PROVIDENCE – From their first retreat at Enders Island in Mystic, Conn., four years ago, the 21 members of permanent diaconate class developed a fraternal bond forged by prayer, mutual support, encouragement and fidelity to the church as they prepared to serve God’s people.
Deacon Cyrille “Cy” Cote, a lifelong parishioner of Christ the King Parish, West Warwick, where he has served as an extraordinary minister of holy Communion, lector and member of the parish council and youth ministry, said the retreat served to ease the aspirants onto a prayerful and peaceful path as they continued their discernment.
In preparation for their ministry, the candidates began a challenging formation program that included nine graduate level courses at Providence College and five additional courses taught by diocesan priests. Their coursework included classes in the Old Testament, Scripture, church history, homiletics, canon law and moral theology. The candidates also participated in several weekend retreats and many hours of practical training in preparation for their new ministries.
Deacons seeking master’s degrees in theology are required to complete an additional graduate course. Those without a bachelor’s degree will be granted a certificate of completion in theology.
According to Deacon Paul J. Sullivan, diocesan coordinator of permanent deacons, the new deacons are “exceptionally well trained” for their new roles in the church. Deacon Sullivan and Deacon James T. Walsh, assistant coordinator, developed the formation program with the assistance of diocesan priests and deacons along with the graduate faculty in the Department of Theology at Providence College.
Father Timothy D. Reilly, diocesan chancellor, presented an introductory course in canon law during a weekend retreat for the then-candidates in 2009.
“They made it a pleasure,” he said. “I felt like I was on retreat with them.”
Father Reilly said the class members displayed a keen interest in learning the material he presented, and an ensuing question and answer period lasted an additional 45 minutes beyond its scheduled time.
“These men were hungry for the church’s teachings and the essentials of canon law,” he added.
Deacon Cote said that while the courses that the aspirants completed were at times very challenging, the instruction provided necessary knowledge and information to help better prepare the candidates for their various ministries.
“The objective was to give us the tools we needed for our vocation,” Deacon Cote said, adding that the professors, priests and deacons “all did an outstanding job” preparing the candidates for a life of service.
He said that during the past four years he at times questioned the Lord’s call, sometimes asking himself if he was worthy of the office of deacon or if God was really calling him to serve the church. The new deacon added that during periods of doubt, he resolved his uncertainty by praying to Jesus and praying for his guidance.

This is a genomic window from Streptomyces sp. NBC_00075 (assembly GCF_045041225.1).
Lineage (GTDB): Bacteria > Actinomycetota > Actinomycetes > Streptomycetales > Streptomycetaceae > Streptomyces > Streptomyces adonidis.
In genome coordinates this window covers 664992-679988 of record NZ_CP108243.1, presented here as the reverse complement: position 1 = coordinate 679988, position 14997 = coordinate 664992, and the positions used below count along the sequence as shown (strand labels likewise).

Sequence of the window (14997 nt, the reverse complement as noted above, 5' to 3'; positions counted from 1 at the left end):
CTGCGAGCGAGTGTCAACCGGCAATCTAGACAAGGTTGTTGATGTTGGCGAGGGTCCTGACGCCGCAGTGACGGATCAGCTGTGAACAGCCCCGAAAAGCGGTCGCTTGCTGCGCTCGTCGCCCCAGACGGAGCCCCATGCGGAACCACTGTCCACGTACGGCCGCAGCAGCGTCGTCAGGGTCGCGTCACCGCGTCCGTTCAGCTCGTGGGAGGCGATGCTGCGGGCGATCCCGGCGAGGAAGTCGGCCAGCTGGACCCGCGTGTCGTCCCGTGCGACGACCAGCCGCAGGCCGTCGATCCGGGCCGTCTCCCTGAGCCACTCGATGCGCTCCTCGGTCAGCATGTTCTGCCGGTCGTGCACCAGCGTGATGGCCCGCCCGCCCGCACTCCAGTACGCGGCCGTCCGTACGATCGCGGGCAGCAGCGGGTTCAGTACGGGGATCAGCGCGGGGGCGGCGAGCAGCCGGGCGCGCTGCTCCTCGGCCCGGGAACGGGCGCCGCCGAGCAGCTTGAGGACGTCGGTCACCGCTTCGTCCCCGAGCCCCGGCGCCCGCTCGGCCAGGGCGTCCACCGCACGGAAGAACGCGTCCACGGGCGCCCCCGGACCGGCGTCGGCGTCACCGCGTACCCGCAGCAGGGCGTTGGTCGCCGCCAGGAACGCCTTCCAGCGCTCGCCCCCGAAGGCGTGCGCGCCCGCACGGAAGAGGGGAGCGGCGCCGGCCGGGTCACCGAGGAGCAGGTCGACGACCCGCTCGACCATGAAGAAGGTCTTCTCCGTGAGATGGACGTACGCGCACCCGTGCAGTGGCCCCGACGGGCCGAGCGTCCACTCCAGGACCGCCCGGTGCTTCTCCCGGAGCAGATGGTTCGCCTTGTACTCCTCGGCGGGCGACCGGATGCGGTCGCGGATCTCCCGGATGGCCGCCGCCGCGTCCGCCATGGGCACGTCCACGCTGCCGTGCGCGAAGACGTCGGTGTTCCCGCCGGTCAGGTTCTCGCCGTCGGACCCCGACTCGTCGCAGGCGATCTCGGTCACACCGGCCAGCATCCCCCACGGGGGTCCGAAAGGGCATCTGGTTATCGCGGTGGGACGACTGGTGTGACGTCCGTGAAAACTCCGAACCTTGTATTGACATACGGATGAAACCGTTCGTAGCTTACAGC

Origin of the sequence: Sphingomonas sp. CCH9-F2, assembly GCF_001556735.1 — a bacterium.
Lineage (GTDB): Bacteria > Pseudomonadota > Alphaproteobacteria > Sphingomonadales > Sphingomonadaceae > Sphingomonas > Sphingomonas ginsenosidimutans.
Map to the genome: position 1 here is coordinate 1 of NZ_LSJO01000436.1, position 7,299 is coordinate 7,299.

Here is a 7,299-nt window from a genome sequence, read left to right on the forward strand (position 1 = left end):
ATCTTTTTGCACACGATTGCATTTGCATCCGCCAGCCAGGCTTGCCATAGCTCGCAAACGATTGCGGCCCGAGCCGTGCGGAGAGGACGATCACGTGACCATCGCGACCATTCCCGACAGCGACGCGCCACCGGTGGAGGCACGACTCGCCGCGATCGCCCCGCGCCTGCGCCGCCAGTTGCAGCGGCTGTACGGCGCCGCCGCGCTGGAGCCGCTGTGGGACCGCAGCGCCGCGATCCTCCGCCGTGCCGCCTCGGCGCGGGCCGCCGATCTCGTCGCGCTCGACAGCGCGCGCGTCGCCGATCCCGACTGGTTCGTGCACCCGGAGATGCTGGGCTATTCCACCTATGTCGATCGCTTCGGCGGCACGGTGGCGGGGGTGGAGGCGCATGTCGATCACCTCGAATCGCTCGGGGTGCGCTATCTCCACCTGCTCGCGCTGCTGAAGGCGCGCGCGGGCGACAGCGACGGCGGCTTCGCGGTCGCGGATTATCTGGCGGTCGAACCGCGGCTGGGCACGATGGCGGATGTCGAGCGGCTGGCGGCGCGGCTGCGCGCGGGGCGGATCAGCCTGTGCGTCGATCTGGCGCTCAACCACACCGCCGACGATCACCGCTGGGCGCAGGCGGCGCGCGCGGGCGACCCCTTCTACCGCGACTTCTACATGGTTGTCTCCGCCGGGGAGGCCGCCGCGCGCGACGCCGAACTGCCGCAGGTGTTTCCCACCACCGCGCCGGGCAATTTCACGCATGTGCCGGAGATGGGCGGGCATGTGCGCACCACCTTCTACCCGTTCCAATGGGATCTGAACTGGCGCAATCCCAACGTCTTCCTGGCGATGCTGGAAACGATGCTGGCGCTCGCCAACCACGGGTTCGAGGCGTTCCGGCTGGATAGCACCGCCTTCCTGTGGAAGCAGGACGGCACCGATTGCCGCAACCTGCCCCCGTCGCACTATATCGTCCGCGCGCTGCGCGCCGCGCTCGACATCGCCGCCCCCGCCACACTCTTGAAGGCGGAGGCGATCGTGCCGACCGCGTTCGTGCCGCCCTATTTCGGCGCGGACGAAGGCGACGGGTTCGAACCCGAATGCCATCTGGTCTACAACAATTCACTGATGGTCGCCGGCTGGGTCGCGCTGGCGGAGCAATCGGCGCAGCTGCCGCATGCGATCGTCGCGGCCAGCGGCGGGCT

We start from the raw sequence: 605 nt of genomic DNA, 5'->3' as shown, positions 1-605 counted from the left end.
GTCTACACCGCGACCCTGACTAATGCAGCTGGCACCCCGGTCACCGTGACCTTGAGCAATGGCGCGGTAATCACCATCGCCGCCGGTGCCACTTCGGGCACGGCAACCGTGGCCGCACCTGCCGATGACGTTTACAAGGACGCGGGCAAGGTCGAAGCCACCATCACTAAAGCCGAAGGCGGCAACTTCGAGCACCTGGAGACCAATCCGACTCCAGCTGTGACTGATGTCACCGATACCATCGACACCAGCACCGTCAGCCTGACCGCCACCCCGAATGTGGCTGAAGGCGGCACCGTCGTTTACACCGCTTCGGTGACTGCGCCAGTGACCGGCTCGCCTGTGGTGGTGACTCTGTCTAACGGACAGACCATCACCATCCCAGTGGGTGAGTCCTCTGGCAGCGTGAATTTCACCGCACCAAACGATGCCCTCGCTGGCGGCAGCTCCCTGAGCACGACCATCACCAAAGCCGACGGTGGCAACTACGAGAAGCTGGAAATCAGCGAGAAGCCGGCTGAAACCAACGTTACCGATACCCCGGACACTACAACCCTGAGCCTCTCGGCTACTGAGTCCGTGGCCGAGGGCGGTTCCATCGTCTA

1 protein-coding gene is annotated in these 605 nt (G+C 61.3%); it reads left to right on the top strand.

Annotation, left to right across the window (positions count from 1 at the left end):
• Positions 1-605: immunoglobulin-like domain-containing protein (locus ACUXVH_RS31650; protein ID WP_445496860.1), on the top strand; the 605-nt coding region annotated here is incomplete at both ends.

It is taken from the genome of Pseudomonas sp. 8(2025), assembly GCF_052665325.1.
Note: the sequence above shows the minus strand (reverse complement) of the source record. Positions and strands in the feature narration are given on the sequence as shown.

“It’s as if Christ has your hand, and he’s pulling you along,” he said. “It helps you to continue.”
Deacon Cote said that he wouldn’t have been able to complete the program without the support of his wife Pauline, who he described as “his best friend and supporter.”
“That’s what a good marriage is all about,” he added.
A former chief of police in West Warwick and chief of campus police at Rhode Island College, Deacon Cote also served in the National Guard, where he achieved the rank of Command Sergeant Major.
During a 2003 National Guard deployment in Iraq, he was invited to distribute Communion to soldiers serving in combat in the desert.
“It was an enriching, spiritual experience,” Deacon Cote recalled, noting that ministering to the troops helped him to realize that God was calling him to a life of ministry.
For another new deacon, it was his fellow parishioners who encouraged him to discern God’s calling.
Deacon Paul St. Laurent, a parishioner of St. Anthony Parish, Portsmouth, said that friends, noting his daily Mass attendance and steadfast dedication to the parish, often encouraged him to apply for the diaconate program. He also received the enthusiastic support of his pastor, Father Daniel Gray, who encouraged him throughout the formation program.
The retired engineer, who now works part-time for the North Tiverton Fire District, said that previous graduate studies prepared him for the academic challenges the formation program presented, and allowed him to become familiar with his professors’ expectations.
“It was rigorous, demanding and thorough,” he said. “It’s building a solid foundation for our service to the church.”
He added that one unexpected benefit of the formation program was that its members became a large extended family, praying for members who faced challenges and celebrating successes. Deacon St. Laurent noted that he underwent seven eye surgeries during the four-year program, and was constantly affirmed by the prayerful support he received from the aspirants and their families.
“You put your vocation in the hands of the Lord and the Blessed Mother,” Deacon St. Laurent said, adding that God and Mary’s constant protection helped many of the candidates to overcome obstacles such as personal and family illnesses that they encountered during the formation process.
“You learn to support each other,” he emphasized.
Deacon St. Laurent said that like everyone discerning a religious vocation, he also initially questioned his worthiness to serve the Lord.
“As you go through the formation program, your faith grows,” he said.